The burger buffet also made a different kind of argument—this one about the ways political communication will work in the age of viral iconography. In her remarkable new book Memes to Movements: How the World’s Most Viral Media Is Changing Social Protest and Power, the digital-culture scholar An Xiao Mina argues that memes, even the seemingly silly versions of them, can drive profound political change. Mina delves into the origin stories of the Grass-Mud Horse protests in China, and of the Arab Spring, and of Black Lives Matter, and of the many more movements around the world that were born online and radiated out to shake the complacencies and complicities of the physical world. One of the book’s sweeping ideas is that these movements, though they vary considerably by country and context, are united by fundamental dynamics: Memes, participatory and productively remixable, tap into the deep desire for storytelling—and for story-receiving—that is such a profound part of being human. The most powerful among them can summon what the UC Berkeley sociologist Arlie Hochschild, whom Mina quotes in a chapter aptly titled “Chaos Magic,” calls “the deep story”: the set of beliefs and feelings that underscore the stories we tell, and that spread, quietly, along with seemingly superficial takes and jokes and images. “Indeed,” Mina puts it, “memes allow us to more quickly develop the visual and verbal language around which movements organize.”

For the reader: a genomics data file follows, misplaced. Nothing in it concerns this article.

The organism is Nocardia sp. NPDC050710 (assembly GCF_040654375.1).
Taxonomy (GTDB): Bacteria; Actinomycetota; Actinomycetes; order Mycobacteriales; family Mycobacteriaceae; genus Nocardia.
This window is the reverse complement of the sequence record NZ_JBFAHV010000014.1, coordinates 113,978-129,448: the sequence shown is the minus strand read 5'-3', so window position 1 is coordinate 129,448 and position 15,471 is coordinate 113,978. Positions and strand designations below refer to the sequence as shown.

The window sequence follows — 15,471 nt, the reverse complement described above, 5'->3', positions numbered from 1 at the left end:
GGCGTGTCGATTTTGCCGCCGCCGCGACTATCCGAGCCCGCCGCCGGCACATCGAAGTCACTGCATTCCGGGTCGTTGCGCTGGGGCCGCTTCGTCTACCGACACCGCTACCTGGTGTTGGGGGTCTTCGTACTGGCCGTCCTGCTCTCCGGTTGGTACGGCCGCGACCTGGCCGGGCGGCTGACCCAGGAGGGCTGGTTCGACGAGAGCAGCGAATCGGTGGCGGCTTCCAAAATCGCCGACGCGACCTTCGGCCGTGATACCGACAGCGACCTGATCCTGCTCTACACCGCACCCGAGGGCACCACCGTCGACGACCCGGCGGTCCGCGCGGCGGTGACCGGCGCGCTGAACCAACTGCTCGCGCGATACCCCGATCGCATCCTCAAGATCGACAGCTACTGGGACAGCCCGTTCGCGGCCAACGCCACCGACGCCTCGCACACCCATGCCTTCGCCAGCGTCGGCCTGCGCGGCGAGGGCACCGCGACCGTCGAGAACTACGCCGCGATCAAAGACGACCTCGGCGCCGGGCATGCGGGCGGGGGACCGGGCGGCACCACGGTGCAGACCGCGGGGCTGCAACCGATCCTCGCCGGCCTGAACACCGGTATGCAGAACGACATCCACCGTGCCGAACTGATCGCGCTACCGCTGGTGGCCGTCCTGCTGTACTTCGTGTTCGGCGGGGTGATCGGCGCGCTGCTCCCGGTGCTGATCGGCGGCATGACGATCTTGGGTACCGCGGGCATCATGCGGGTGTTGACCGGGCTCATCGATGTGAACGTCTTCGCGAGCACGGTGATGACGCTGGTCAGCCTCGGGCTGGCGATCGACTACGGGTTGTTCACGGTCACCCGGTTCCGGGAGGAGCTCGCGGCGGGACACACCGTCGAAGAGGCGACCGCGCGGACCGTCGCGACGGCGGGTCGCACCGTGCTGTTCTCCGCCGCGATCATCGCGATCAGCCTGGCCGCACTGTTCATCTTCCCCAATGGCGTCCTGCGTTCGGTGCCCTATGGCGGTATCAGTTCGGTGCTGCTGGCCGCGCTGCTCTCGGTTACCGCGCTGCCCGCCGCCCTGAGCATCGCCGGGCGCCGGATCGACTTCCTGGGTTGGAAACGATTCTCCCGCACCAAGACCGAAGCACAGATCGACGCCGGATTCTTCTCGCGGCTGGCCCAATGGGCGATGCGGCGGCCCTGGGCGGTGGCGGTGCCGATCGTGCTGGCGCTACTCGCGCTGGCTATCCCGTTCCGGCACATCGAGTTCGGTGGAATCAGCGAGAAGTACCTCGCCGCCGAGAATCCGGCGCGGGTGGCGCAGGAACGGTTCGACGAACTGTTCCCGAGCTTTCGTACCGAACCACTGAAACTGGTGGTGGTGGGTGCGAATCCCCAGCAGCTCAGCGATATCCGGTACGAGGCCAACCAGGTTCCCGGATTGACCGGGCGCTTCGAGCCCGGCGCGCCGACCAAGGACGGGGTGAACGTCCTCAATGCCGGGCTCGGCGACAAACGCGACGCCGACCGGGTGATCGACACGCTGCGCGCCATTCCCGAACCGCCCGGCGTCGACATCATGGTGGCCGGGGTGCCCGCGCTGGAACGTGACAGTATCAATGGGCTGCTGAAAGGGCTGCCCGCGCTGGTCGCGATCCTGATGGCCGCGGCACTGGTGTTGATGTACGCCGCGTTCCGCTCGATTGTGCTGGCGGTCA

[ Read: When internet memes infiltrate the physical world ]

I thought of Mina’s book when I saw Donald Trump, hands outstretched, welcoming reporters into the State Dining Room to bear witness to a pile of Big Macs. Here was the American president, standing before the whirring cameras, willfully making himself into a meme, and using the particular power of the meme—deep stories, shared symbols—to do exactly what Mina’s argument predicted he might: to advocate for disruptive political change. The viral images of Trump and his McFeast allege, in spite of so much evidence to the contrary, that a functioning government is not fully necessary; the only thing Americans really need, the Quarter Pounders whisper, is Trump himself. He is both the strict father of political discourse and the generous father of ancient myth, capable of providing the American family with the 21st century’s version of the fatted calf. He is all you—all we—require. I alone can fix it.